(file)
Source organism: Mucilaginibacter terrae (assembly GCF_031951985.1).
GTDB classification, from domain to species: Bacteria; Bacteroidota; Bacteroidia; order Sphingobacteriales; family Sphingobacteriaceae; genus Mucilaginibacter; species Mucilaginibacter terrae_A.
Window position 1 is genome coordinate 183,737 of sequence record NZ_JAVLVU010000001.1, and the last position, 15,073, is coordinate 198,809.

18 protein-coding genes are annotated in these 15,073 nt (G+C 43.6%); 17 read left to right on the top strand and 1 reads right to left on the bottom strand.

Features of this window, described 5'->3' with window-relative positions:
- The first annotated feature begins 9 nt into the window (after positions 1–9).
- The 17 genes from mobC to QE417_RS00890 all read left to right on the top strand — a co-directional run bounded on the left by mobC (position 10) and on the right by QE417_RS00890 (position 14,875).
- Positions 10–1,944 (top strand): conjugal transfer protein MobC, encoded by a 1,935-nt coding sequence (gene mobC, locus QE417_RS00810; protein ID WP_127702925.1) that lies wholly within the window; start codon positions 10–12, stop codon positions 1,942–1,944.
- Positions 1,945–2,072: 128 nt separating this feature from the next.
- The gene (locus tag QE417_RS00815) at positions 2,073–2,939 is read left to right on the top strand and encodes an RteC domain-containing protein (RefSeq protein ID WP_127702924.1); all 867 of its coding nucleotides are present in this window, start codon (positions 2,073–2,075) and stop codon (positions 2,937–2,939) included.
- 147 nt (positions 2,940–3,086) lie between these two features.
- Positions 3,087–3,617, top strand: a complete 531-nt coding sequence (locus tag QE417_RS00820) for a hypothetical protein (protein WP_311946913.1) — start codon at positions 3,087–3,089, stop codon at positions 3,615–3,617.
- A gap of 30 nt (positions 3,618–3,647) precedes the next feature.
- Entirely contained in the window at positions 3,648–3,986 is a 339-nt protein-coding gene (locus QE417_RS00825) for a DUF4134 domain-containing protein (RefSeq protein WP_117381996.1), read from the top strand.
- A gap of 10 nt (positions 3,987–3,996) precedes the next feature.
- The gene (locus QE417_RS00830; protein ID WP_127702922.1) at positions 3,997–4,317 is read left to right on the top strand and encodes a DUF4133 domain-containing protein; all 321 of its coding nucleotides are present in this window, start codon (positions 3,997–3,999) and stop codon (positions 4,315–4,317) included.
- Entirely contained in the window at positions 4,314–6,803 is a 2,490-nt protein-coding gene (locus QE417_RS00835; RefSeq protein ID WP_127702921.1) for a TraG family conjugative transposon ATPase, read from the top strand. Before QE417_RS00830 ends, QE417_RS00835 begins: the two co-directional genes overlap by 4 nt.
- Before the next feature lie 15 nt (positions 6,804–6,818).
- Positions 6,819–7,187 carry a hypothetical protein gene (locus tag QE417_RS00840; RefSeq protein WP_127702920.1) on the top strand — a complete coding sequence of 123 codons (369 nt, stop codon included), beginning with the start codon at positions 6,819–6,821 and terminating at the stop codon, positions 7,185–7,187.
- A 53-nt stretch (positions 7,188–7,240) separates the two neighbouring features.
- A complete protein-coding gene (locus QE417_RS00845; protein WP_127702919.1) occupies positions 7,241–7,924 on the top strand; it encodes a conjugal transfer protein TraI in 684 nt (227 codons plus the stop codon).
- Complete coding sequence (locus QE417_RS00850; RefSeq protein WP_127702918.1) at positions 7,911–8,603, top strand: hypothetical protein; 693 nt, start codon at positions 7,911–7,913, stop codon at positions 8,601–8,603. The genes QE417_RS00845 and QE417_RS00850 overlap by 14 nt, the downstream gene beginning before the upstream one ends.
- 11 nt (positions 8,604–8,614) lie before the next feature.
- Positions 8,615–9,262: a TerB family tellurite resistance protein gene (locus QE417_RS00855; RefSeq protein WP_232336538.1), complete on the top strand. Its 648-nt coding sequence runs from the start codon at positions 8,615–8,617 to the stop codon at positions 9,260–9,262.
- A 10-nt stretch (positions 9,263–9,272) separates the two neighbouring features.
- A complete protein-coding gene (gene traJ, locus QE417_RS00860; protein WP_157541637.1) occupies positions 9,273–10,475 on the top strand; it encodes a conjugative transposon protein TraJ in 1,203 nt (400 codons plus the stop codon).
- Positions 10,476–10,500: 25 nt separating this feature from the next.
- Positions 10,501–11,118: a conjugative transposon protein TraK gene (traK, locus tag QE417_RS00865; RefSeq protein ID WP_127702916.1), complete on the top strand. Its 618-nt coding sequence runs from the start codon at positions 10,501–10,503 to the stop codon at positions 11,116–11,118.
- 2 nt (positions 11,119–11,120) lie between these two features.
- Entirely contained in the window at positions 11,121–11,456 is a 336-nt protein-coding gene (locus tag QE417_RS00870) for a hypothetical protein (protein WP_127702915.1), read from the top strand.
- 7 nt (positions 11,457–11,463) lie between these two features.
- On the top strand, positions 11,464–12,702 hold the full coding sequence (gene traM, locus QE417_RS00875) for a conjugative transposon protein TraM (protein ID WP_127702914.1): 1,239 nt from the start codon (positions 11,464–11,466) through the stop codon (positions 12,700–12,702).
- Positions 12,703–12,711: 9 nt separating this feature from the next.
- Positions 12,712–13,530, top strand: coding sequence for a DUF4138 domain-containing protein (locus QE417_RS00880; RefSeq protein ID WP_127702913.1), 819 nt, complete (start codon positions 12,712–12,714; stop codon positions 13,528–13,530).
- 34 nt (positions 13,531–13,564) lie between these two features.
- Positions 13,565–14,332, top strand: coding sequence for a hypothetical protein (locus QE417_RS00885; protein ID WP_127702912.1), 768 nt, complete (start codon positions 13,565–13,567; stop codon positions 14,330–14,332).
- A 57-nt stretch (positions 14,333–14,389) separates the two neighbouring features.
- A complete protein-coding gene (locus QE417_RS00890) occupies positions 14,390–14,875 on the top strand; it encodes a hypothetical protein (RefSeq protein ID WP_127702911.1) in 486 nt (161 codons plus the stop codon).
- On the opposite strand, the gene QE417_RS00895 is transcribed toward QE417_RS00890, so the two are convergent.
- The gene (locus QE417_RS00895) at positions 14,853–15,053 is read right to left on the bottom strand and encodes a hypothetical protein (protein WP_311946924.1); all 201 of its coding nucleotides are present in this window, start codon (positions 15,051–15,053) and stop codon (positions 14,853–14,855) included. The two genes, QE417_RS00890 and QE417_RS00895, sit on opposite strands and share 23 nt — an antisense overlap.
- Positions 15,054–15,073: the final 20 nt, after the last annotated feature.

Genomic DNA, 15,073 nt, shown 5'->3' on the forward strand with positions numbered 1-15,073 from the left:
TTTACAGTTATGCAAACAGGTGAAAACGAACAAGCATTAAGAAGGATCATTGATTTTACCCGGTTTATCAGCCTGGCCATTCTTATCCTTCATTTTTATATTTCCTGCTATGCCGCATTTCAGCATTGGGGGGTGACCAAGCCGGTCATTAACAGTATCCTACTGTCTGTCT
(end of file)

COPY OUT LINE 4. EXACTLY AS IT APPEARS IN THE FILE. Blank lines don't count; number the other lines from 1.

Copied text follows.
18 protein-coding genes are annotated in these 15,073 nt (G+C 43.6%); 17 read left to right on the top strand and 1 reads right to left on the bottom strand.